BLASDELL, N.Y. (WIVB) — It costs the Ten Lives Club more than $1 million every year to do the work they do.
It’s a multi-faceted organization full of caring people bearing big hearts. With a main shelter and center of operation in Blasdell, they’ve got more than a dozen adoption locations across western New York, including places like Clyde’s Feed & Animal Center, Petsmart and the Eastern Hills Mall to name a few.
Kimberly LaRussa, the organization’s public relations manager, says that without these partners, they wouldn’t be able to operate at such a large scale.
“Ten Lives Club is the rescue that always says ‘yes’ to taking in cats,” she says.
But always saying ‘yes’ isn’t always easy, and the shelter is in need of help.
“We understand that not everyone can afford a donation, but the problem is that it’s becoming very, very expensive for Ten Lives Club,” LaRussa says.
Since the start of September, they’ve already taken in 90 cats. The previous month, 261 were brought through their doors. Looking at the year as a whole, Ten Lives Club has given shelter to an astounding 2,200-plus cats and kittens.
That doesn’t simply mean giving them a place to hang out until they find a forever home. Ten Lives Club is outfitted with vet techs and a full-time veterinarian on staff who provide the necessary medical care the animals need before getting adopted out. That could include serious, costly life-saving surgeries.
Having medical staff helps offset costs since most rescues have to take their animals elsewhere for care. Every cat that comes in to Ten Lives Club gets a physical, FIV and feline leukemia testing, rabies and distemper vaccines, worm, flea and ear treatments, a microchip, and if necessary, spayed or neutered.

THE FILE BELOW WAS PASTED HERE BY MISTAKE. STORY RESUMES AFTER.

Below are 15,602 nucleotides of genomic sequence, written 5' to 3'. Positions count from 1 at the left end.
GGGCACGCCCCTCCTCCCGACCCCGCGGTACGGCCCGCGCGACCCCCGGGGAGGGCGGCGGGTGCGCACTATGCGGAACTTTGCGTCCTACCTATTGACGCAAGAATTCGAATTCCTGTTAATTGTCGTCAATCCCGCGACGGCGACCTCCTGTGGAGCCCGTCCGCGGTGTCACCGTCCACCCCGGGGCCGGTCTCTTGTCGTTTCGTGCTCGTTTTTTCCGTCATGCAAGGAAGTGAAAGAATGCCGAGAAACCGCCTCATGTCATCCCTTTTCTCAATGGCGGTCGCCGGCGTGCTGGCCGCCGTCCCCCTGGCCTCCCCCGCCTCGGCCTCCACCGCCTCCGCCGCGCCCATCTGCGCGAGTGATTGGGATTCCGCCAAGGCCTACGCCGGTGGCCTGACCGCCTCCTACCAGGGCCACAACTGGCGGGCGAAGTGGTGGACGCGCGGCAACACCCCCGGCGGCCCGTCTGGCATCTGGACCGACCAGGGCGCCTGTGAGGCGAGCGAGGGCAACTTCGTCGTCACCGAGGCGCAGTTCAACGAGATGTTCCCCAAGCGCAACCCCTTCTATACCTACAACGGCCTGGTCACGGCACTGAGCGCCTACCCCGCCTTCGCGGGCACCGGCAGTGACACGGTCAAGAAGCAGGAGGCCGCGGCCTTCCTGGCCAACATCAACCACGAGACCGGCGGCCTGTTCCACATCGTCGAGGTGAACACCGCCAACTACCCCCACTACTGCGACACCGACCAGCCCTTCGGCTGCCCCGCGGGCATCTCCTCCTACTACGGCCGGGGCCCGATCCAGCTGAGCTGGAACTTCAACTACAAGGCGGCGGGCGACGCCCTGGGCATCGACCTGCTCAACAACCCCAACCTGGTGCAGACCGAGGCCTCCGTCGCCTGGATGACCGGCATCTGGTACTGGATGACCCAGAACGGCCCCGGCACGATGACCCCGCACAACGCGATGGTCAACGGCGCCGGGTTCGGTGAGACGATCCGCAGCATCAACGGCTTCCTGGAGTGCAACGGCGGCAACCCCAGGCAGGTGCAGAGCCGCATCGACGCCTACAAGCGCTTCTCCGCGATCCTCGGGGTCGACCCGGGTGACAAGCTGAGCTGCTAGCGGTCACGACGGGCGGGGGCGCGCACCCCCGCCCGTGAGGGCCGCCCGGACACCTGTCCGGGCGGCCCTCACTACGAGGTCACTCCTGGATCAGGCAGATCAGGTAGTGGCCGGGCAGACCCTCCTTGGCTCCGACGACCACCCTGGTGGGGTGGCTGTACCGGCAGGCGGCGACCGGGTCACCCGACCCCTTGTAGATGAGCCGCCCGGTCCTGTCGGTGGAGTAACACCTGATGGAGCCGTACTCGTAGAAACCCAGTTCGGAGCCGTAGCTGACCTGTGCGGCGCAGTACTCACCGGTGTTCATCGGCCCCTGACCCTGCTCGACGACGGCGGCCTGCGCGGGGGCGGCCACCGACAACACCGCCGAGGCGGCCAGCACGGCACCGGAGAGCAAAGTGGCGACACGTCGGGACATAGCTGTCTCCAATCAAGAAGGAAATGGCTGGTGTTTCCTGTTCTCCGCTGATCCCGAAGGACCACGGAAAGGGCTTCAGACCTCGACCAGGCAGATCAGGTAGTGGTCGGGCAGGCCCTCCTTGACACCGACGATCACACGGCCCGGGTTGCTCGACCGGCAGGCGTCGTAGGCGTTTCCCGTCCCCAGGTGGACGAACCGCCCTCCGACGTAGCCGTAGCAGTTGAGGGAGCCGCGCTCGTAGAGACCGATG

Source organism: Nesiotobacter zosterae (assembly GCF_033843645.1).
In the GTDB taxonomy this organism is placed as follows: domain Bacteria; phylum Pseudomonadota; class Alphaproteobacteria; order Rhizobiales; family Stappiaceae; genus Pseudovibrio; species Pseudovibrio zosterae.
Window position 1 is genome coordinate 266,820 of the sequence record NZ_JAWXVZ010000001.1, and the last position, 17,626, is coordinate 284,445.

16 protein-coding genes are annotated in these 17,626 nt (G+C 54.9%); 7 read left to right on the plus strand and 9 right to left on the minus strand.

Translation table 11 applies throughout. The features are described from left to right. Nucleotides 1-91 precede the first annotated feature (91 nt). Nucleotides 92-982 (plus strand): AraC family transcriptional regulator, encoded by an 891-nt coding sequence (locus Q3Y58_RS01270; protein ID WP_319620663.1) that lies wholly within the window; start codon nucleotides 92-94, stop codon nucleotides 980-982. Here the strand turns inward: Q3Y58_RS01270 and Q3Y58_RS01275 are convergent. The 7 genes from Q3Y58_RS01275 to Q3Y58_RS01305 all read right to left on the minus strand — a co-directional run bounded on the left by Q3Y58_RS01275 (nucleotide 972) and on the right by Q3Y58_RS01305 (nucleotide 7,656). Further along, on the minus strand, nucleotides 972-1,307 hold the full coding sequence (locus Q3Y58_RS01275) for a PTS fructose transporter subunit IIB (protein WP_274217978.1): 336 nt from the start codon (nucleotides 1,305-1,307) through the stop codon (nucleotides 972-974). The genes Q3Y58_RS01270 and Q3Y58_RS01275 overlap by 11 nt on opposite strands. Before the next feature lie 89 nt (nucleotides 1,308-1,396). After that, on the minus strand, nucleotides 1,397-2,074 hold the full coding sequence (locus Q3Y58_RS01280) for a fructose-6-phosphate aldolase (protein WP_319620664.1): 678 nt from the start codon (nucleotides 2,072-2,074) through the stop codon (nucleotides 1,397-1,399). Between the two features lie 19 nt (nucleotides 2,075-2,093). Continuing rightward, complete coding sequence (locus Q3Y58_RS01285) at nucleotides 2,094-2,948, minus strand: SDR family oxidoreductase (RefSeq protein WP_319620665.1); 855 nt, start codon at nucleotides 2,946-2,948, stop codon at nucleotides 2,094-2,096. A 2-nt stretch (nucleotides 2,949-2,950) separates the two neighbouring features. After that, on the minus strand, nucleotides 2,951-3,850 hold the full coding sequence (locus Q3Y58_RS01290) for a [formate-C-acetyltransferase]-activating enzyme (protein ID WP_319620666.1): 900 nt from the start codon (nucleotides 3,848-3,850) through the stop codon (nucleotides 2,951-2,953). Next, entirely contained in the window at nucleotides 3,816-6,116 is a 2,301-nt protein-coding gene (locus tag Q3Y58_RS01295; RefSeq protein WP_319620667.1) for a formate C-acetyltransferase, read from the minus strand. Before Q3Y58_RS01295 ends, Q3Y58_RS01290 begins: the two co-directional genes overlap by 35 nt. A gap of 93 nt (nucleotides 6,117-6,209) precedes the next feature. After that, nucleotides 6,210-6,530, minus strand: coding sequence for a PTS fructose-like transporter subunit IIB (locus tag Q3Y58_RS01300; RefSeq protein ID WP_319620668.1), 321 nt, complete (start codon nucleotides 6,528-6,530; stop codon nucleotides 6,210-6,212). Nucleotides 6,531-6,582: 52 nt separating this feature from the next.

Still, it’s not cheap by any stretch of the imagination. Altogether, these procedures cost Ten Lives Club about $230 per cat.
“Many of these cats come with problems that incur high costs,” Ten Lives Club wrote on Facebook. “Dentals, surgeries, blood panels, ringworm and sickness costs are killing us.”
With many cats coming in without donations and LaRussa says that without enough money, the shelter could temporarily close and stop taking in new animals.
“We don’t want to do that cause we’re, like, the only organization right now that’s taking in all these cats,” LaRussa said.
Since running the shelter isn’t sustainable without these donations, Ten Lives Club requests an $85 donation for every stray cat brought in.
“Even $5 here, $10 there would make a big difference to us at this given time if everyone steps up,” LaRussa says.